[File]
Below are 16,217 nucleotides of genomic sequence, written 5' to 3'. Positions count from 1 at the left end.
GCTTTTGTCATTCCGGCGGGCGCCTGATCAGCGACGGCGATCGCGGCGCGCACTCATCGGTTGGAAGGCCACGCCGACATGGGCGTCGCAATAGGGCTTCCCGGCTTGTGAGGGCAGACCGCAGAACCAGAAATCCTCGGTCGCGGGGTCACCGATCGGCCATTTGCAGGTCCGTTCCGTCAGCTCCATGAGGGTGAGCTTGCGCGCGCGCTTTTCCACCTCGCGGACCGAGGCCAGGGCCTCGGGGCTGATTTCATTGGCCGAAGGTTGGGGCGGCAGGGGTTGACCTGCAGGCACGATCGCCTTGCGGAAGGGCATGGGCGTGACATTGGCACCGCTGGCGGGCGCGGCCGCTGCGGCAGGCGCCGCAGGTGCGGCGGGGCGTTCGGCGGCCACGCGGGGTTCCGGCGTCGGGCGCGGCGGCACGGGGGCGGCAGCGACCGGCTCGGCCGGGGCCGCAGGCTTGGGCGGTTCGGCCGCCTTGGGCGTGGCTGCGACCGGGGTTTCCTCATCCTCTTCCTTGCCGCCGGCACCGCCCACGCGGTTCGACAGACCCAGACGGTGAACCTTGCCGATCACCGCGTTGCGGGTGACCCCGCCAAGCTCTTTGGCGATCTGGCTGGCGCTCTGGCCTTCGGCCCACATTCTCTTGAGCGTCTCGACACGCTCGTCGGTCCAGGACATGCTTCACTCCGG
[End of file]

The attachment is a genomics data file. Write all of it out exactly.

Below are 16,217 nucleotides of genomic sequence, written 5' to 3'. Positions count from 1 at the left end.
GCTTTTGTCATTCCGGCGGGCGCCTGATCAGCGACGGCGATCGCGGCGCGCACTCATCGGTTGGAAGGCCACGCCGACATGGGCGTCGCAATAGGGCTTCCCGGCTTGTGAGGGCAGACCGCAGAACCAGAAATCCTCGGTCGCGGGGTCACCGATCGGCCATTTGCAGGTCCGTTCCGTCAGCTCCATGAGGGTGAGCTTGCGCGCGCGCTTTTCCACCTCGCGGACCGAGGCCAGGGCCTCGGGGCTGATTTCATTGGCCGAAGGTTGGGGCGGCAGGGGTTGACCTGCAGGCACGATCGCCTTGCGGAAGGGCATGGGCGTGACATTGGCACCGCTGGCGGGCGCGGCCGCTGCGGCAGGCGCCGCAGGTGCGGCGGGGCGTTCGGCGGCCACGCGGGGTTCCGGCGTCGGGCGCGGCGGCACGGGGGCGGCAGCGACCGGCTCGGCCGGGGCCGCAGGCTTGGGCGGTTCGGCCGCCTTGGGCGTGGCTGCGACCGGGGTTTCCTCATCCTCTTCCTTGCCGCCGGCACCGCCCACGCGGTTCGACAGACCCAGACGGTGAACCTTGCCGATCACCGCGTTGCGGGTGACCCCGCCAAGCTCTTTGGCGATCTGGCTGGCGCTCTGGCCTTCGGCCCACATTCTCTTGAGCGTCTCGACACGCTCGTCGGTCCAGGACATGCTTCACTCCGG